cvs are limiting the amount of formula that can be bought. cvs tells customers they can only buy three baby formula products in one purchase pediatricians have some tips. don't dilute formula >> there's too much water. babies can't -- their kidneys ar not mature enough to process that water and that could lead to serious health consequences >> reporter: consider other brands >> most babies will adjust and do just as well on a different brand of formula >> reporter: make sure the formula has been stored properly and is not expired. for people who need special formula because of medical conditions including adults, check in with your doctor. stephanie gosk, nbc news up next for us tonight, were warning signs missed before a school shooting? we're hearing for the first time what a gunman told the fbi before the attack.
now to our nbc news investigation into a 2017 new mexico school shooting. and warning signs that may have been missed the shooter was interviewed by the fbi long before he opened fire and tonight for the first time, you will hear part of that interview. here is ken dilanian >> reporter: looking back is somethin jamie lattin can't escape >> i know she's not coming back. i haven't had to hit that wall yet. >> reporter: haunted not just by the violent death of her 17-year-old daughter >> how do you describe the coolest person you ever met >> reporter: but her
belief that it should have been prevented. casey marquez, a cheerleader an gymnastics coach, was shot and killed alongside paco fernandez, a football player, th 21-year-old shooter ending his own life as police closed in >> it's a shame he wasn't on our radar. >> reporter: but there were warning signs long before the gunman walked through an unlocked school door in 2017, his hoodie concealing a handgun, he left a trail of hate and despair online, using handles like "future mass shooter. in 2012, he was suspended after writing a timeline of the columbine school shooting on a whiteboard he dropped out and court records say the school never told police what happened then came this online threat the year before the killings plotting mass shooting any suggestions for weapons that are good for killing lots of people within a budget prompting the fbi to send two agents to question him at home >> i mean, it's apparent you've studied all the mass shootings, school shootings.
>> not all of them >> reporter: in this audio obtained exclusively by nbc news, the future shoote convinces the agents it's all a sick joke >> i don't want to shoot people cause i know what it's like to be in hell i'm just defending people online. >> reporter: what goes through your mind when you hear that >> he was mocking them he mentioned other shooters but he's really talking about himself. >> i guess my question for you is kind of what assurance can you give us. >> you guys can [ bleep ] watch me and stuff. >> reporter: but there is no school shooter watch list the fbi urged his parents to monitor him but closed his case saying they found no threat to the community. in wrongful death lawsuits filed against the fbi, school district and the police, lattin and her lawyers say the system failed >> had the fbi just simply gone down the road and asked a few more questions, they would have known there's something very wrong here >> reporter: the lawsuits say the fbi never told the school about the online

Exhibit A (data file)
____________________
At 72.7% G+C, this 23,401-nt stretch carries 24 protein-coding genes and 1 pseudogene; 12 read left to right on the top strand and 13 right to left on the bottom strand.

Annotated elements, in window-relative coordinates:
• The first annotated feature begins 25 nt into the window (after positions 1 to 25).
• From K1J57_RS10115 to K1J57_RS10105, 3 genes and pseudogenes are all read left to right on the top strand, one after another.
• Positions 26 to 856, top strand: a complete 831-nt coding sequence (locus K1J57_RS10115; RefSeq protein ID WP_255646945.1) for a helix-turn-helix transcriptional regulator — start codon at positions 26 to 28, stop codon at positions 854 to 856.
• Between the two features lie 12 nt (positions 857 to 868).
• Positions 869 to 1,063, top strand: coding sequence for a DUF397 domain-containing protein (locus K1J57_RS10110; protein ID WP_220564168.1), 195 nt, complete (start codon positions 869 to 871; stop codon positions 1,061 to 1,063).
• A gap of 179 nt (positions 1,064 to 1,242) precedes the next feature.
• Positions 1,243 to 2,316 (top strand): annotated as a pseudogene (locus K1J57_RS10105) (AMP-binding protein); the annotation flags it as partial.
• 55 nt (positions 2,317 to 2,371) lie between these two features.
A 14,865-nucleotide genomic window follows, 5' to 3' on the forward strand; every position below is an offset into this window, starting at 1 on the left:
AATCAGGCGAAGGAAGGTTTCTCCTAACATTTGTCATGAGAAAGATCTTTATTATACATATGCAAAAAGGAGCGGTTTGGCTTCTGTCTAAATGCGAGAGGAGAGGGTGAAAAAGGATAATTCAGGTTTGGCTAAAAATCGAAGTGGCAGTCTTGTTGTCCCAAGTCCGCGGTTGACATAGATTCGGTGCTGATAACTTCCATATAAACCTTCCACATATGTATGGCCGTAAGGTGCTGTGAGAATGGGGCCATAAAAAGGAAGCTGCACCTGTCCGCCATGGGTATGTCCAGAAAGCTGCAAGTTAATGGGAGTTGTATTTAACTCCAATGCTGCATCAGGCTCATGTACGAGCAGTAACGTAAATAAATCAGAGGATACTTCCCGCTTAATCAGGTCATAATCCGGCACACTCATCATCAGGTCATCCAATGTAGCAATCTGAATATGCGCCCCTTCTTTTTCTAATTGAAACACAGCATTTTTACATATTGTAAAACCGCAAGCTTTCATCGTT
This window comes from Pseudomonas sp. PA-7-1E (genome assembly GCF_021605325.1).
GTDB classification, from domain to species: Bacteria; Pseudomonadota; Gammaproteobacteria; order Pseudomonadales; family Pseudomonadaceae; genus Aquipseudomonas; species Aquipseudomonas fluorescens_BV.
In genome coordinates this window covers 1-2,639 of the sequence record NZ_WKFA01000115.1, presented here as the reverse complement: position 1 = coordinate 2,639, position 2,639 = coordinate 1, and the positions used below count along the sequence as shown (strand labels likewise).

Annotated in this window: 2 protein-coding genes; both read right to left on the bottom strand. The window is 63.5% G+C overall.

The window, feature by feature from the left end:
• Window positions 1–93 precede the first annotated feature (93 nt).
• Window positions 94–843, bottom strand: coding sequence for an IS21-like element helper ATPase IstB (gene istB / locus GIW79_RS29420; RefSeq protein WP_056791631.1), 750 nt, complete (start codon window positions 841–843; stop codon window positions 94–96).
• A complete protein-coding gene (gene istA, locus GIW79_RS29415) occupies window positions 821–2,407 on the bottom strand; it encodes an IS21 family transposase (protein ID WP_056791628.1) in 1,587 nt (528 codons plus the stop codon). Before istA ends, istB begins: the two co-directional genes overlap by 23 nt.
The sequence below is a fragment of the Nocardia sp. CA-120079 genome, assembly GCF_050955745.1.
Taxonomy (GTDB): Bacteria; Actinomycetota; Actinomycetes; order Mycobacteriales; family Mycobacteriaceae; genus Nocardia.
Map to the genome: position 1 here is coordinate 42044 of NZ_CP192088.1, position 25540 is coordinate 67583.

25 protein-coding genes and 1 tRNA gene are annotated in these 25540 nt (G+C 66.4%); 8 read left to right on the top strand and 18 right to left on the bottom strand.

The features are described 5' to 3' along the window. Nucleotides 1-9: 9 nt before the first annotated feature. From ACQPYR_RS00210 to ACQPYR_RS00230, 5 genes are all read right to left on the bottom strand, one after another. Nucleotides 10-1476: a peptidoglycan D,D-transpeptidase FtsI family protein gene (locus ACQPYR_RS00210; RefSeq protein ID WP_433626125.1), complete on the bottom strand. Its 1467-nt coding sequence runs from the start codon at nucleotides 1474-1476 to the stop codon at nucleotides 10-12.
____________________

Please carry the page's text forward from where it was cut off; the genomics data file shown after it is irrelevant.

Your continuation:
threat and that local police did not take critical action. >> the aztec police department had a police officer who was assigned to the school that person was never told, you know, by the way, there is a guy who was a former student who, you know, is threatening to shoot the school >> reporter: citing the litigation, neither the school district nor the aztec police would comment to nbc news. in court papers they deny wrongdoing. a judge ruled the fbi can't be sued in this case but the bureau still declined to talk catherine schweit formerly ran the fbi's rapid shooter program and she reviewed the case for nbc news and she defended how the bureau handled it. >> even though he talked about a lot of different things, they are still just words i don't see anything that the fbi should have done and they didn't do. >> reporter: lattin says she will keep pushing for accountability, driven by her daughter's word in a poem found after her death. >> songs you've heard,
by our "nightly news: kids edition" program recently ji-young, who is korean american, tells me why she enjoys her new friends on "sesame street." what do you like to share with people about your background? >> oh, i mean, it's really cool to share things that are special to your family like food and holidays and language and stuff, because it makes a stronger community, to share all those things that make us different. >> and for kids who are watching, i know it's been a tough couple of years with this pandemic. how do you buck up your spirits when you're anxious >> what does "anxious" mean again >> "anxious" means you're a little afraid of what's going on or maybe you don't quite understand it and it makes you nervous. >> yeah, i felt anxious before, that's a good word to remember you know, when you're having big feelings, the first thing i do is name that feeling so it's okay to feel that feeling and then it helps to figure out what you want to do when i'm anxious, i may take a deep belly
breath and that helps calm me down if i'm, like, angry, then maybe i'll play really loud angry songs on my guitar and that helps >> i'm right there with you, ji-young more with ji-young this week on the "nightly news: kids edition. that's "nightly news" for this monday. thanks for watching, everyone i'm lester holt. please take care of yourself and each other. good night >> ready one, two, three, four! ♪
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right now on nbc bay area news we are following breaking news. a shooting on interstate 80 in bakeville. a child has been injured. what we're learning about the latest freeway shooting. and more winter-like weather heading our way including hail and snow in the sierra. jeff ranieri with us tonight tells us what to expect in the coming hours. and the bay area's largest city telling employees to mask up again. will other local cities follow suit? the highest gas prices we've ever seen, again. what is fueling the historic highs. good evening. i'm raj mathai. we begin on this monday with breaking news. it is troubling. a child has